Tomatoes. While cats can technically eat small amounts of ripe, red tomatoes, they can’t consume unripe green tomatoes or the leaves and stems of tomato plants. Cats who eat unripe tomatoes may experience gastrointestinal upset characterized by vomiting and diarrhea, as well as lack of energy (lethargy), weakness, and confusion.

Symptoms of poisoning or toxicity in cats

Regardless of which fruit your cat has eaten, most cases of poisoning tend to produce a similar set of symptoms. Be on the lookout for these signs if you suspect your cat has eaten an unsafe fruit, and contact your vet immediately if you spot any.

  • Vomiting
  • Diarrhea
  • Refusal of food
  • Pale gums and tongue
  • Swollen tongue
  • Abdominal pain
  • Convulsions

Other common symptoms you may see if a cat has ingested a toxic fruit may include dilated eyes, excessive salivation, lethargy, vomiting, shaking, and an unsteady walk.

Frequently asked questions

What is a cat’s favorite fruit?

Since cats lack the receptors necessary to taste sweetness, they don’t normally have one “favorite” fruit. However, many cats prefer the texture of fruits like melon, banana, and berries over other fruits.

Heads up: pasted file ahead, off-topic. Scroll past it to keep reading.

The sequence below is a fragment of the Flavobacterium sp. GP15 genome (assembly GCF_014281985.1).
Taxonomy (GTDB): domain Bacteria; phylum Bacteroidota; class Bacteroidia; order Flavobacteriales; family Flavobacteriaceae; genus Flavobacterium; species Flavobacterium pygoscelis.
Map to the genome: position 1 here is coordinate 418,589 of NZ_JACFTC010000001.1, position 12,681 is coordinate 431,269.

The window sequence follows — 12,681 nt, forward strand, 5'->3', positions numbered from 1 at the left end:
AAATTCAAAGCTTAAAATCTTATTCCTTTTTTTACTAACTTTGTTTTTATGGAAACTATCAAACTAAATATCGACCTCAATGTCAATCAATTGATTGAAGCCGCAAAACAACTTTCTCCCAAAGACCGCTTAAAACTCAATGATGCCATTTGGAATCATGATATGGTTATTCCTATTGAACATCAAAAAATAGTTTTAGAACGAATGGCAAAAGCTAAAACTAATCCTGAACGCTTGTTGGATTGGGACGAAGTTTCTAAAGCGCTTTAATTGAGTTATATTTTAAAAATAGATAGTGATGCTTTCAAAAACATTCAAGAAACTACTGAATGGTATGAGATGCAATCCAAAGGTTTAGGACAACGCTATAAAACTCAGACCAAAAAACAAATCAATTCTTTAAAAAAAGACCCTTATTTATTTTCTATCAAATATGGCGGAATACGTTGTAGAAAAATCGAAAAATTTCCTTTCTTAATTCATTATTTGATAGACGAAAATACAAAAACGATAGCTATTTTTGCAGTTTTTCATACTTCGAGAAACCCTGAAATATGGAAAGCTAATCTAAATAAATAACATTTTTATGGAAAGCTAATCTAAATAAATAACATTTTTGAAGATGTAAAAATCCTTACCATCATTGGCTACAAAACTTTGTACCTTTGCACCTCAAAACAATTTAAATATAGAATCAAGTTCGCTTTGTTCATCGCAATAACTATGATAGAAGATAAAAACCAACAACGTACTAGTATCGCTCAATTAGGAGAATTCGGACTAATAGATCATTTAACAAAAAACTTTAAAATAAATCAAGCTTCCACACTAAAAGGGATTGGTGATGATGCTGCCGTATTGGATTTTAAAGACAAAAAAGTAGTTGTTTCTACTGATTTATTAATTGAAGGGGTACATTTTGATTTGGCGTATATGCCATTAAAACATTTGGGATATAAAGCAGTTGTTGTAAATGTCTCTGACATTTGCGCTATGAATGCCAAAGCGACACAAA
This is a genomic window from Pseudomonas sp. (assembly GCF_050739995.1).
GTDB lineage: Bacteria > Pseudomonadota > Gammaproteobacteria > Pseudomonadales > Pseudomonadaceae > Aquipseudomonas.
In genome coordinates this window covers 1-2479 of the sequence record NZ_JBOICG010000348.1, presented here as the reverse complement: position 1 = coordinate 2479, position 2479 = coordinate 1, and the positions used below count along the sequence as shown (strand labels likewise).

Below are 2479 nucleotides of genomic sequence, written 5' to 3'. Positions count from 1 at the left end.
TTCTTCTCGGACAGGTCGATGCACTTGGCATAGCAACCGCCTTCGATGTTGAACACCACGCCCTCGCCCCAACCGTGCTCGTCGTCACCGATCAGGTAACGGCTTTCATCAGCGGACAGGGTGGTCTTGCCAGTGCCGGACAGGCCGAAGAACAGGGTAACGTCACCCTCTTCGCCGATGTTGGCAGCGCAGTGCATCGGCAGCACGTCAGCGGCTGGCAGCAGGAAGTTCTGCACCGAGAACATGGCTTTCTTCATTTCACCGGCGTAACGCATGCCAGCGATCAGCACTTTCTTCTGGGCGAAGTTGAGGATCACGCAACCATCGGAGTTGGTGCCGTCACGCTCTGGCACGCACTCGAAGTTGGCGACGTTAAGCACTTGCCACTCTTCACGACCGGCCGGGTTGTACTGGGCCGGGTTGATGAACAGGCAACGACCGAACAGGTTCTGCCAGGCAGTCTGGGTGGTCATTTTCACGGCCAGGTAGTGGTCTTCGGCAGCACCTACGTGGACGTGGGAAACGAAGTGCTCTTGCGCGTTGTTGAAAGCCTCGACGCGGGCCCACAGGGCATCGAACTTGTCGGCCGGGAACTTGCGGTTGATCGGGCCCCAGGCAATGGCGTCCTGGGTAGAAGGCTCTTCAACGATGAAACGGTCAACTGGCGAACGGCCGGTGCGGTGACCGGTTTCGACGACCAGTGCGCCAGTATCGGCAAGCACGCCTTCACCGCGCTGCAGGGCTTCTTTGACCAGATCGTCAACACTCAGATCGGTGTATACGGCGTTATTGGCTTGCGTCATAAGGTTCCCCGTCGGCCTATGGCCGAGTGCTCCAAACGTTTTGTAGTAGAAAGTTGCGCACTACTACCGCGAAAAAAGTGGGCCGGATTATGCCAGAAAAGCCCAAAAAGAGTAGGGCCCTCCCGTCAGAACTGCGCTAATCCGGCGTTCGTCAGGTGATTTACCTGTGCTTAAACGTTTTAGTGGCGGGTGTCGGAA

Can cats eat berries?

In most cases, yes. Blueberries, blackberries, raspberries, strawberries, and cranberries are all safe for cats to eat in moderation. All of these fruits are high in antioxidants,  fiber, and other essential vitamins including vitamin A, C, K, and E. However, they’re all pretty high in sugar, too — so make sure you don’t give your cat too many.

Are there any foods that are potentially harmful or toxic to cats?

Yes. Citrus fruits like oranges, grapefruits, lemons, and limes are mildly toxic to cats and can result in gastrointestinal upset consumed in even small amounts. Grapes, raisins, avocados, cherries, and tomatoes are similarly unsuitable for feline consumption, and can result in serious conditions like kidney disease and organ failure in severe cases. Raw food, like raw chicken or beef, can also pose more of a risk than their cooked counterparts when it comes to foodborne illness.

Do cats in the wild ever eat fruit or vegetables?

SInce all cats are obligate carnivores, wild cats aren’t generally known to eat anything other than animal proteins. In rare cases, an extremely hungry wild cat may attempt eating a piece of fruit if there are no suitable food sources within reach.

Can cats have seasoning?

You may think that cats would enjoy the extra tastes that seasoning can bring to a meal. However, seasoning is always almost more dangerous than its worth. Many herbs that we enjoy are poisonous to cats (like oregano or high levels of salt) and can cause severe reactions or life threatening illness.